Painstaking research by historian Laurel Thatcher Ulrich has produced this Pulitzer Prize winner—a captivating investigation into the life of a Maine midwife. Martha Ballard’s diary records not only her midwifery activities, but such mundane undertakings as weaving, washing clothes, visiting neighbors, and entertaining guests. With help from other historical documents of the period, Ulrich has gleaned revealing insights from what other historians have termed “trivia.”
Thatcher opens each chapter with a passage from Ballard’s diary, consisting of twenty or so verbatim entries, complete with non-standardized period spelling. Then she proceeds to flesh out Ballard’s sparing references to her daily activities with information gained elsewhere in the diary or from outside sources—tax records, diaries of Ballard’s contemporaries, town records, and so forth. The result is an in-depth investigation of social, economic, medical, and family practices in New England during that era.
The portions of greatest interest to 21st-century midwives will likely be the references to Ballard’s midwifery and other nursing pursuits. Although Ballard does not recount her methods and techniques in detail, her careful records and accounting reveal, with help from Ulrich’s commentary, a great deal about birth in Ballard’s community. One noteworthy topic is her relationship with male medical practitioners, which Ulrich considers in light of the shifting status of medicine and physicians at the time. For example, it seems Ballard was routinely invited to observe autopsies, although a short time later, women’s participation in such procedures was considered, at least by certain practitioners, to be too much for their delicate sensitivities.
Ulrich’s analysis of Ballard’s birth statistics (number of deliveries, complications, mortality rates, and so forth) and comparison with those of her contemporaries practicing both in and out of medical facilities is also of interest. The author’s investigation into birth and medical practices common at the time enables her to make conjectures and contrasts regarding Ballard’s methods. For example, bloodletting during pregnancy appears to have been a “progressive” but somewhat disputed therapy. It seems, however, that the treatment was regarded as the domain of male physicians and was not employed by Ballard.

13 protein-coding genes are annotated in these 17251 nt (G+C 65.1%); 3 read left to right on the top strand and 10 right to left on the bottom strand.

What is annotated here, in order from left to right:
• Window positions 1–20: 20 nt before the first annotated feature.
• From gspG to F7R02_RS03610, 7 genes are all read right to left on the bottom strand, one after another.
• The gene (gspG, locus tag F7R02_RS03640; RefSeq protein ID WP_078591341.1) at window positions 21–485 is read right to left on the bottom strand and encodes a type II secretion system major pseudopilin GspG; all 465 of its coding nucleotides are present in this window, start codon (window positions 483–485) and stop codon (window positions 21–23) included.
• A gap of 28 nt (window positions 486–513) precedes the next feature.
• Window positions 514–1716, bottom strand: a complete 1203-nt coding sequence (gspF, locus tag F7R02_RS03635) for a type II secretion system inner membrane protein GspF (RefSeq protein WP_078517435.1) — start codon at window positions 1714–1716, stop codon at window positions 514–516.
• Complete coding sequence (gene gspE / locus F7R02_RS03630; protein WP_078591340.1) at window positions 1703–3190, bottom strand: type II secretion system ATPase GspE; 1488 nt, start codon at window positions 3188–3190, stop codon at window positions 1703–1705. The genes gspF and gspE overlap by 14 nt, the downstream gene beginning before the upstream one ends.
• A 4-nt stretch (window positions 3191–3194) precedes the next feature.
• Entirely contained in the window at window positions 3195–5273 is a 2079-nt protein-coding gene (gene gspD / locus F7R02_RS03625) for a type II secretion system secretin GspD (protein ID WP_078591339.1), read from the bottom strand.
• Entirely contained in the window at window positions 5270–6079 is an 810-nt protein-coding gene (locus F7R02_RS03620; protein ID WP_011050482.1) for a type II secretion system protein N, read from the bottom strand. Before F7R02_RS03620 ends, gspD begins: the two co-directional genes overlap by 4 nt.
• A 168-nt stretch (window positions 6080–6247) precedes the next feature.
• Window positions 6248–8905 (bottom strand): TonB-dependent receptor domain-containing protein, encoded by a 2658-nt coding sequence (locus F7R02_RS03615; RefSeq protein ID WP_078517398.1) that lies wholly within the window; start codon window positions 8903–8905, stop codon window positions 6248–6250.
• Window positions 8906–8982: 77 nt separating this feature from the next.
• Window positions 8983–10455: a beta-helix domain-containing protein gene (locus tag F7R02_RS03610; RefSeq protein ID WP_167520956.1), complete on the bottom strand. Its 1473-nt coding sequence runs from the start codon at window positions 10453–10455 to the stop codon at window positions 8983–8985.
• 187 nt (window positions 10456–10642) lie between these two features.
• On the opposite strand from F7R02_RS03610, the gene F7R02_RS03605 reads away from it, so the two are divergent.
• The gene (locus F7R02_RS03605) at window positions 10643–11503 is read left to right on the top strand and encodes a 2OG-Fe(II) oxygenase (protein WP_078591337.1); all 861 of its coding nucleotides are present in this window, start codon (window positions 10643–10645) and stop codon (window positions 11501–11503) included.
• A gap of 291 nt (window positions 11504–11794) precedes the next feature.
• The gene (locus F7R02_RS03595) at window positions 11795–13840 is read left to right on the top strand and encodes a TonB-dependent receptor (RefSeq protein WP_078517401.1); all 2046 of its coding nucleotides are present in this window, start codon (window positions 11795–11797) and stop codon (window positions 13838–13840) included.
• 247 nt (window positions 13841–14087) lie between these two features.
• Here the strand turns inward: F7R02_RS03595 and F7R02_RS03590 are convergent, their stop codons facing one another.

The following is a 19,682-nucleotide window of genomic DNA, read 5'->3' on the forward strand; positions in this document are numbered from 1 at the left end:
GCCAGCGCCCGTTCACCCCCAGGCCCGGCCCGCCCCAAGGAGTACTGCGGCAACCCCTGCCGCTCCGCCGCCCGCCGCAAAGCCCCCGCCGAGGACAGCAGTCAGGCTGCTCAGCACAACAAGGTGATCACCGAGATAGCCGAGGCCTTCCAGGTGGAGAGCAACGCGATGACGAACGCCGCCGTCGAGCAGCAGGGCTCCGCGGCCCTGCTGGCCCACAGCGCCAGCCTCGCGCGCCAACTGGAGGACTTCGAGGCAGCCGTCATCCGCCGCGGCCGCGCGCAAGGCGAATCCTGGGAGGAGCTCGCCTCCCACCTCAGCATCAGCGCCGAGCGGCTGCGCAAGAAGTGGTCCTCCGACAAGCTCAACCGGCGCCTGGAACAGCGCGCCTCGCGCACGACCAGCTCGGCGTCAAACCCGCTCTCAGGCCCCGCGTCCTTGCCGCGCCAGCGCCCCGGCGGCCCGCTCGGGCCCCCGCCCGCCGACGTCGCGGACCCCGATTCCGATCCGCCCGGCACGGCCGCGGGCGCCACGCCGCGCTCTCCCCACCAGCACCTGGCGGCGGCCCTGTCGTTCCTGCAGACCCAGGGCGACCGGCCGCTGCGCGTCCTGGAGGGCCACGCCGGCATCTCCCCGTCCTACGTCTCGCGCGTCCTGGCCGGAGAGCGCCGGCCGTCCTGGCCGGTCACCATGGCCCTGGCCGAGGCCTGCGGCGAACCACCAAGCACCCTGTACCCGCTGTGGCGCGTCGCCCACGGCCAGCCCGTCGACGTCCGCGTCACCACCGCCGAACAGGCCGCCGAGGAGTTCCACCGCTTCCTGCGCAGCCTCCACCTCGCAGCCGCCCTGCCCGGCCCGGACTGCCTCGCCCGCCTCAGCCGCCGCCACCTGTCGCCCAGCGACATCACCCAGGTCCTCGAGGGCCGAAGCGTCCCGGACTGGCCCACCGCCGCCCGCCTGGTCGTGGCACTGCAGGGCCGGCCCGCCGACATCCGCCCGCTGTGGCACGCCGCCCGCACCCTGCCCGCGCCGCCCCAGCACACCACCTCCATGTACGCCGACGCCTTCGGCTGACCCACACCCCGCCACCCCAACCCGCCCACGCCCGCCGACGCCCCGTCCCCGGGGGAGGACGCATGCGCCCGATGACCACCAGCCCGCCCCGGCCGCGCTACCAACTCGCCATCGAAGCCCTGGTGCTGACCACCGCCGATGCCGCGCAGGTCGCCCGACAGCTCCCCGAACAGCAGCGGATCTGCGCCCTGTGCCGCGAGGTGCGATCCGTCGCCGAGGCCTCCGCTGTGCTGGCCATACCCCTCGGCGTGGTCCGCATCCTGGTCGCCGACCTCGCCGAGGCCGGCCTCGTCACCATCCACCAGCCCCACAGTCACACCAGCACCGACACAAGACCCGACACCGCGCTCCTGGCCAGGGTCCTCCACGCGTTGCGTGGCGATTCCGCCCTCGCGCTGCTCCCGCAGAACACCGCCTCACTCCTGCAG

Ulrich’s observations regarding other birth practices mentioned by Ballard—attendants, labor terminology, postpartum care, and customs pertaining to unwed mothers (and fathers)—are also informative. In addition, Ulrich teases out such details as the house help Ballard employed; the relative roles of midwives, nurses, and neighbors in treating illness; Ballard’s attitudes toward her own practice and those of the community physicians; the effect of families’ economic status on their payment of fees; and the complementary nature of the male and female economies that existed in parallel both within the community and within single families. Ulrich’s commentary is at times, by necessity, conjectural, but in most cases her conclusions are convincingly supported by her broad and informed research.
A Midwife’s Tale includes copious notes and an appendix of medicinal ingredients mentioned in the diary. A video based on the book, directed by Richard P. Rogers, has been produced by Blueberry Hill Productions.
A Midwife’s Tale: The Life of Martha Ballard, Based on Her Diary, 1785-1812, Laurel Thatcher Ulrich, 1990. New York: Alfred A. Knopf, 444 pages, hardback.
This is a preprint of A Midwife’s Tale: The Life of Martha Ballard, Based on Her Diary, a media review published in Midwifery Today Summer 2007, No. 82, pp 61-62. Copyright © 2007 Midwifery Today, Inc. www.midwiferytoday.com/.